Cybercrime is no longer the sole domain of whey-faced computer nerds who hack to gain the approbation of their pimply peers; it’s become a billion dollar business for sophisticated, organised crime syndicates.
Analysts estimate that individuals can earn anything up to $23 000 a week on the dark side of cyberspace – that’s almost three times the weekly salary of the President of the United States!
In fact, it’s predicted that cybercrime will soon overtake the traditional revenue streams of organised crime as it’s more profitable, anonymous and harder to prosecute.
In 2009, the FBI and the US Secret Service infiltrated the secret - “DarkMarket’ website. Described by an official as a “one-stop-shop” for crimes ranging from credit card theft to ID and passport forgery, this English language website traded not only in bank and credit card details obtained through phishing scams and website hacks, but sold hardware and software for creating fake payment cards and documents.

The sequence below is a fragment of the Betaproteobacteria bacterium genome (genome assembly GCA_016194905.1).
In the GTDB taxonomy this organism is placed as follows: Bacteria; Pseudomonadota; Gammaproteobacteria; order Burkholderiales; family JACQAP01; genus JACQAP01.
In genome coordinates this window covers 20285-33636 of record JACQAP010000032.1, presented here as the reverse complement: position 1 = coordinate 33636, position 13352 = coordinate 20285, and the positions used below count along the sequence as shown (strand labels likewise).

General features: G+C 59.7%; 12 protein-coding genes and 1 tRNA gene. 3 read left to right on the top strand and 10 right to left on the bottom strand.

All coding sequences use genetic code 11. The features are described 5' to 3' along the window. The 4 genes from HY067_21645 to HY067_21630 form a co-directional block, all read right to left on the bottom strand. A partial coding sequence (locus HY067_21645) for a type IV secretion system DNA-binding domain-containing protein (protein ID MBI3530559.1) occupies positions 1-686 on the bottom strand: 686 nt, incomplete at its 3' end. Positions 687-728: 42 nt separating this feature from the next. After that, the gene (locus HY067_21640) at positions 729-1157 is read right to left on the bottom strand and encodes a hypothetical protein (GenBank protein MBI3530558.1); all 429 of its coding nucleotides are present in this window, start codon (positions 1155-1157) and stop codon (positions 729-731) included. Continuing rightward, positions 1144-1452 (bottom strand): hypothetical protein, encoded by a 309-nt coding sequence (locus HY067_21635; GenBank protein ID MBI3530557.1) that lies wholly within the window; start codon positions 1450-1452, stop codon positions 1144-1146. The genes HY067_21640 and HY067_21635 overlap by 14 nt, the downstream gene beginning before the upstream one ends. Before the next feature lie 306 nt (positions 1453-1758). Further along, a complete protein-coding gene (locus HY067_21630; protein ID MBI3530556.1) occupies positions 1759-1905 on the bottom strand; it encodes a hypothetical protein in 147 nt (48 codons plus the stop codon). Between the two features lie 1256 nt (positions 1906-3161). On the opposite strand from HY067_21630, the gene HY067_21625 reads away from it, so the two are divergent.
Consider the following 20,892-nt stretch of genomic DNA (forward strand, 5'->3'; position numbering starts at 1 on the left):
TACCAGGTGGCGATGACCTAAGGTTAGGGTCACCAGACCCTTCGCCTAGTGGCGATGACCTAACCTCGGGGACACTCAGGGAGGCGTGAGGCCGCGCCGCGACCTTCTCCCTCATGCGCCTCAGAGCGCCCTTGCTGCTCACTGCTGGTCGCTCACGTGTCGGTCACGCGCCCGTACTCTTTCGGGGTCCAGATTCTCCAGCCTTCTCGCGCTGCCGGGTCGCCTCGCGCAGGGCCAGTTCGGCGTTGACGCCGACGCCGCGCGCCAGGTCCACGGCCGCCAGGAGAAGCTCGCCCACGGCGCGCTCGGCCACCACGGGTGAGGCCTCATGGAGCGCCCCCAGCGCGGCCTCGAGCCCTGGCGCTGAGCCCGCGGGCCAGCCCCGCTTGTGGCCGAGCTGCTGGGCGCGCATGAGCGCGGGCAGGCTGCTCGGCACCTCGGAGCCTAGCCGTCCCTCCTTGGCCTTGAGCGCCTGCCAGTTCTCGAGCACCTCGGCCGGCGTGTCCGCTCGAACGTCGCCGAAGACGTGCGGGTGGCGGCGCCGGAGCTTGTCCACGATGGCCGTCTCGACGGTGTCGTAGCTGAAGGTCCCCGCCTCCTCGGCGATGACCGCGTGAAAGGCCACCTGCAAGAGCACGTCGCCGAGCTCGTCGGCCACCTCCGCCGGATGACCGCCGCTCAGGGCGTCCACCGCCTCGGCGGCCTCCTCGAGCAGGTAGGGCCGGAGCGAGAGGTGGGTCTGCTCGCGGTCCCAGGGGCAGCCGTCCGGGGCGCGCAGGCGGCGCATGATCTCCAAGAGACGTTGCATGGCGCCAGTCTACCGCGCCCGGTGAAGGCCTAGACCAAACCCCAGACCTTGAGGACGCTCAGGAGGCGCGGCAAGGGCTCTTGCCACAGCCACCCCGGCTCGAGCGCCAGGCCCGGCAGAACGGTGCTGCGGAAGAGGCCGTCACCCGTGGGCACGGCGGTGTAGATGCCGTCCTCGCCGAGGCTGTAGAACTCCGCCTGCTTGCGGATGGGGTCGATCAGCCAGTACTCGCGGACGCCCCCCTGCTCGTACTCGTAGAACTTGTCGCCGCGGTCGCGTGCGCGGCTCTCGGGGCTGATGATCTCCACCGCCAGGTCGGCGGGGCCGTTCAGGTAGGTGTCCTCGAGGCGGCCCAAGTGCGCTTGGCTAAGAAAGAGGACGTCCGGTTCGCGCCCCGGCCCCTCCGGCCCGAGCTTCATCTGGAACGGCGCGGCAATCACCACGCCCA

It also offered online tutorials, providing “correspondence courses” on how to commit various online crimes.
Membership, totalling over 2 000, was strictly by invitation only with members spread across the UK, Canada, US, Russia, Turkey, Germany and France. The elite fraudsters made huge profits stolen credit and banking information: the UK’s Serious Organised Crime Agency, which helped bust the website, said it was “impossible” to put a figure on how much the cybercriminals cost banks worldwide.
Some safety tips
For more information on cybercrime and how to protect yourself, visit www.everyclickmatters.com.